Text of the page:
|AD9060TE||10-Bit 75 MSPS A/D Converter|
|AD9060TE Datasheet PDF : 12 Pages |
MIL-STD-883 Compliance Information
The AD9060 devices are classified within Microcircuits Group
57, Technology Group D (bipolar A/D converters) and are con-
structed in accordance with MIL-STD-883. The AD9060 is
electrostatic sensitive and falls within electrostatic sensitivity
classification Class 1. Percent Defective Allowance (PDA) is
computed based on Subgroup 1 of the specified Group A test
list. Quality Assurance (QA) screening is in accordance with Al-
ternate Method A of Method 5005.
The following apply: Burn-In per 1015; Life Test per 1005;
Electrical Testing per 5004. (Note: Group A electrical testing
assumes TA = TC = TJ.) MIL-STD-883-compliant devices are
marked with “C” to indicate compliance.
D0 – D4
12 +V REF
D5 – D 9 46
59 LSB INVERT
STATIC: AD1 = –2V; AD 2 = ECL HIGH
AD3 = ECL LOW
DYNAMIC: AD1 = ±2V TRIANGLE WAVE
AD2,AD3 = ECL PULSE TRAIN
AD9060 Burn-ln Connections
THEORY OF OPERATION
Refer to the AD9060 block diagram. As shown, the AD9060
uses a modified “flash,” or parallel, A/D architecture. The ana-
log input range is determined by an external voltage reference
(+VREF and –VREF), nominally ± 1.75 V. An internal resistor
ladder divides this reference into 512 steps, each representing
two quantization levels. Taps along the resistor ladder (1/4REF,
1/2REF and 3/4REF) are provided to optimize linearity. Rated
performance is achieved by driving these points at 1/4, 1/2 and
3/4, respectively, of the voltage reference range.
The A/D conversion for the nine most significant bits (MSBs) is
performed by 512 comparators. The value of the least signifi-
cant bit (LSB) is determined by a unique interpolation scheme
between adjacent comparators. The decoding logic processes
the comparator outputs and provides a 10-bit code to the out-
put stage of the converter.
Flash architecture has an advantage over other A/D architec-
tures because conversion occurs in one step. This means the
performance of the converter is limited primarily by the speed
and matching of the individual comparators. In the AD9060, an
innovative interpolation scheme takes advantage of flash archi-
tecture but minimizes the input capacitance, power and device
count usually associated with that method of conversion.
These advantages occur because of using only half the normal
number of input comparator cells to accomplish the conversion.
In addition, a proprietary decoding scheme minimizes error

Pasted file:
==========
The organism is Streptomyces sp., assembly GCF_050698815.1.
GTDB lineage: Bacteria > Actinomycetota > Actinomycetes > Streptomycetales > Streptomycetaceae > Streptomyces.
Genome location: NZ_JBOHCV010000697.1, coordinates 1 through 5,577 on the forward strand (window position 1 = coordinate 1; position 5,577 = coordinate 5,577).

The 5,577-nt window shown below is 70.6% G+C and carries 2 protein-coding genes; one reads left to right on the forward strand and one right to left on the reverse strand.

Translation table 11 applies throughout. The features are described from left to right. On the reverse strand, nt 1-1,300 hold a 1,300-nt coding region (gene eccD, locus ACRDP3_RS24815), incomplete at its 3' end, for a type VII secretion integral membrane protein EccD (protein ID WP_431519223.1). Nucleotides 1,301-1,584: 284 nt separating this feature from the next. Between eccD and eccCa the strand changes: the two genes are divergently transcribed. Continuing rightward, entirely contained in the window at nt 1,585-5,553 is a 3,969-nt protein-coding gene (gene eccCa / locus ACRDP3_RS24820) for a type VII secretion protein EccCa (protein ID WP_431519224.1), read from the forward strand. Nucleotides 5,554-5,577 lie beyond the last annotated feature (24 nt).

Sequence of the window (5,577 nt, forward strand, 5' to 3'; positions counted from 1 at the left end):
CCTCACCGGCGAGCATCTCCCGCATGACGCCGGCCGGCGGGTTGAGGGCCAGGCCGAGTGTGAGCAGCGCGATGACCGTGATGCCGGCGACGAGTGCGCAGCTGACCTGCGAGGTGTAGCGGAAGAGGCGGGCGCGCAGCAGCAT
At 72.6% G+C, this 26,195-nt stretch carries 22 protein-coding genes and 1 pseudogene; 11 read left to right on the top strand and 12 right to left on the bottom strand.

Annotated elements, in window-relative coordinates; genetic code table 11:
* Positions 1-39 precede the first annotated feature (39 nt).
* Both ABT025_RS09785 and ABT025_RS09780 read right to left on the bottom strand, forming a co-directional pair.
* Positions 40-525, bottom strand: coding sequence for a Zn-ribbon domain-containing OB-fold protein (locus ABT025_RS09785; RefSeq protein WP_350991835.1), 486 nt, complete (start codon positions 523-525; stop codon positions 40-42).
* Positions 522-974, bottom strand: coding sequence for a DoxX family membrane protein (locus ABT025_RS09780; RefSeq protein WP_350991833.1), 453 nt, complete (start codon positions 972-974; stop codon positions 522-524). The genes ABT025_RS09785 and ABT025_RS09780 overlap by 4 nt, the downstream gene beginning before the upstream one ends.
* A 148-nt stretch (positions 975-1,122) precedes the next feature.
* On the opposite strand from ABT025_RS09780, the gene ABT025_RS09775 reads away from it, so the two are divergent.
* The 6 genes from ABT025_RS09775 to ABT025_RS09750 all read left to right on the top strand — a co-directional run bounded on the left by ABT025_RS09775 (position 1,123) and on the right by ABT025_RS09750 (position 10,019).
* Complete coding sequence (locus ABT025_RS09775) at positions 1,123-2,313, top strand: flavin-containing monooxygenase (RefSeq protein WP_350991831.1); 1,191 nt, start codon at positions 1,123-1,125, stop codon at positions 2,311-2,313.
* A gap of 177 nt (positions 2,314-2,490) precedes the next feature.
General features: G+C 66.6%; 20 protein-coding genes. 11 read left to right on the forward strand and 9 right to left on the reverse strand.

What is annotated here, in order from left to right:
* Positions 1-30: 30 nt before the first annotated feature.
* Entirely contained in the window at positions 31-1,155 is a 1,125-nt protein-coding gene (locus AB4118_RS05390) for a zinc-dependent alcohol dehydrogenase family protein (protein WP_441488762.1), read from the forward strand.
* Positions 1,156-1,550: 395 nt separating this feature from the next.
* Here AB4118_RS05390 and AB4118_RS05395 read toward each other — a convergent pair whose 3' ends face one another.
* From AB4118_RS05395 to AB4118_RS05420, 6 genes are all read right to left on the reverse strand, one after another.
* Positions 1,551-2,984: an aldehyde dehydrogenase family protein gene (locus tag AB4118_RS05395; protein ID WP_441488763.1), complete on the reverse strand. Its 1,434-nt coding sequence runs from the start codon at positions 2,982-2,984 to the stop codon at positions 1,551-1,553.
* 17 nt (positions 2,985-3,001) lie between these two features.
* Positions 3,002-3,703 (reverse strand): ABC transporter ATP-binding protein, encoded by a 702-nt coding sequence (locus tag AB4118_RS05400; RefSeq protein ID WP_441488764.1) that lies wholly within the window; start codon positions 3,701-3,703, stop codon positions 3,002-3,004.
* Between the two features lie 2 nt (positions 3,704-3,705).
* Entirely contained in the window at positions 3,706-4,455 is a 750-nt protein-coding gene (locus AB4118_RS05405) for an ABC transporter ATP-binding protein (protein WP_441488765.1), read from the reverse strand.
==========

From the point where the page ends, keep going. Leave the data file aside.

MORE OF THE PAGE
codes. Input control pins allow the user to select from among
Binary, Inverted Binary, Twos Complement and Inverted Twos
Complement coding (see AD9060 Truth Table).
Many of the specifications used to describe analog/digital con-
verters have evolved from system performance requirements in
these applications. Different systems emphasize particular speci-
fications, depending on how the part is used. The following ap-
plications highlight some of the specifications and features that
make the AD9060 attractive in these systems.
Radar and communication receivers (baseband and direct IF
digitization), ultrasound medical imaging, signal intelligence and
spectral analysis all place stringent ac performance requirements
on analog-to-digital converters (ADCs). Frequency domain
characterization of the AD9060 provides signal-to-noise ratio
(SNR) and harmonic distortion data to simplify selection of the
Receiver sensitivity is limited by the Signal-to-Noise Ratio (SNR)
of the system. The SNR for an ADC is measured in the fre-
quency domain and calculated with a Fast Fourier Transform
(FFT). The SNR equals the ratio of the fundamental compo-
nent of the signal (rms amplitude) to the rms value of the
“noise.” The noise is the sum of all other spectral components,
including harmonic distortion but excluding dc.
Good receiver design minimizes the level of spurious signals in
the system. Spurious signals developed in the ADC are the result
of imperfections in the device transfer function (nonlinearities,
delay mismatch, varying input impedance, etc.). In the ADC,
these spurious signals appear as Harmonic Distortion. Harmonic
Distortion is also measured with an FFT and is specified as the
ratio of the fundamental component of the signal (rms ampli-
tude) to the rms value of the worst case harmonic (usually the
2nd or 3rd).
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